MAY: I think he picked the individual without regard to race, creed, color, gender. The individual he thought was most qualified rather than going on to a politically correct choice.

O'BRIEN: Vic, you can knock that one out of the park if you want. Go ahead.

KAMBER: Well, I mean, I just -- there were so many qualified conservatives that fit the diversity issue. I just think it was a chance for him to hit that one out of the ballpark and stuff. But let me also say, I -- you know, we're going to have to know a lot more about this nominee. He looks bright, clean, you know, is a Washington establishment attorney.

But what sits in my craw a little bit, and it's not a case that's ever going to keep him from the judgeship, in my judgment, is, you know, he made the decision within the last two years with the french fry case, I call it, which made a lot of news here in Washington. A 12-year-old girl was arrested for eating a french fry on the subway or the Metro system here and it went to court. She was arrested, handcuffed. Her shoe laces taken off, in detention, you know, mugged, fingerprinted, you know, detention for three hours. For eating a french fry. He upheld that case.

O'BRIEN: Do you think the french fry will be a big issue before the committee?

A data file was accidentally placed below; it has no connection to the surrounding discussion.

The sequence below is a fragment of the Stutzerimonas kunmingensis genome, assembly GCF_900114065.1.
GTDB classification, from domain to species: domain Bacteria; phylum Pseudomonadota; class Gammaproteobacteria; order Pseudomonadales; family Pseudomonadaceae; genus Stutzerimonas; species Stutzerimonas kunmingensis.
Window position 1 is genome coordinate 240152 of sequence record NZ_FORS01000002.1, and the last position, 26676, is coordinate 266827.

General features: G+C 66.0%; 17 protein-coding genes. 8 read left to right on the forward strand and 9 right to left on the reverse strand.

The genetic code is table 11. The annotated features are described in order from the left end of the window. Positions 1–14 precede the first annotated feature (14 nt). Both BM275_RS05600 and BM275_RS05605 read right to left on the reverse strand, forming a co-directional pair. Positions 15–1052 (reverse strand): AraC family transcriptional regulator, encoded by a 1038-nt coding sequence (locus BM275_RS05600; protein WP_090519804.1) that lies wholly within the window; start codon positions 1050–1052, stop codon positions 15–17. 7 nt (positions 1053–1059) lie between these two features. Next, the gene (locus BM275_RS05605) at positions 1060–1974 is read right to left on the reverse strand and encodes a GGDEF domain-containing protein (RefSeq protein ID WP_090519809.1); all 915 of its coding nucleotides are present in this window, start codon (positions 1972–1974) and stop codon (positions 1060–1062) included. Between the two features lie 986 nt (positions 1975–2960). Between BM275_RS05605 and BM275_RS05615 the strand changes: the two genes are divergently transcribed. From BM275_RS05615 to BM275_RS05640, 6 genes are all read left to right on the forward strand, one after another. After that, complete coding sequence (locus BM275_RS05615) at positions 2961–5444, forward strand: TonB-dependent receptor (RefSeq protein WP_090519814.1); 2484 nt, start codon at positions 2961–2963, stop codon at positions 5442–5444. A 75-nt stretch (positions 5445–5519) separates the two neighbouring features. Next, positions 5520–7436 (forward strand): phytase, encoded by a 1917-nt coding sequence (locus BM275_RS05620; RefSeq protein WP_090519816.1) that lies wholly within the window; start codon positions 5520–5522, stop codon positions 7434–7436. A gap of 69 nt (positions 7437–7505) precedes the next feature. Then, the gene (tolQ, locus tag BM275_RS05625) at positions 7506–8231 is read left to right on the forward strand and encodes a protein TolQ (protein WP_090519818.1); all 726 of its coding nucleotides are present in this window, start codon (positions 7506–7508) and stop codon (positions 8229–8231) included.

KAMBER: Well, no. I'm just saying -- I would...


KAMBER: It's an issue for me because the guy doesn't have a heart.

MAY: OK, let me just say this.

O'BRIEN: Let's respond.

MAY: On something like that, and I don't really know this case, often what that means is the laws are wrong. He doesn't get to change the law. He says, Congress, you change the law. This is a guy who is uniquely qualified. He has argued 39 cases before the Supreme Court.

KAMBER: Only won 25.

MAY: That's right. Not all of them has he won.

O'BRIEN: That will get you into the Hall of Fame. What are you talking about?

MAY: Arguing in the Supreme Court is not as hard as arguing against you and me, Vic. But it's still pretty impressive. And he's been on the appellate court. This guy has a great career.

O'BRIEN: All right, gents, I don't think we settled that one. But we're just getting started, aren't we?

Democratic consultant Victor Kamber, former RNC Communications Director Cliff May, thank you both.

KAMBER: Thank you.

MAY: Thanks, Miles.

O'BRIEN: Carol?

CAROL COSTELLO, CNN ANCHOR: In London today, British Home Secretary Charles Clarke urged the House of Commons to beef up Britain's anti-terror laws. Investigators still combing the wreckage from the July 7th transit system bombings. On Tuesday, police removed a subway car from the Edgware Road station where six people, plus a bomber, were killed. The mangled car was wrapped in plastic and taken to an undisclosed location for more tests.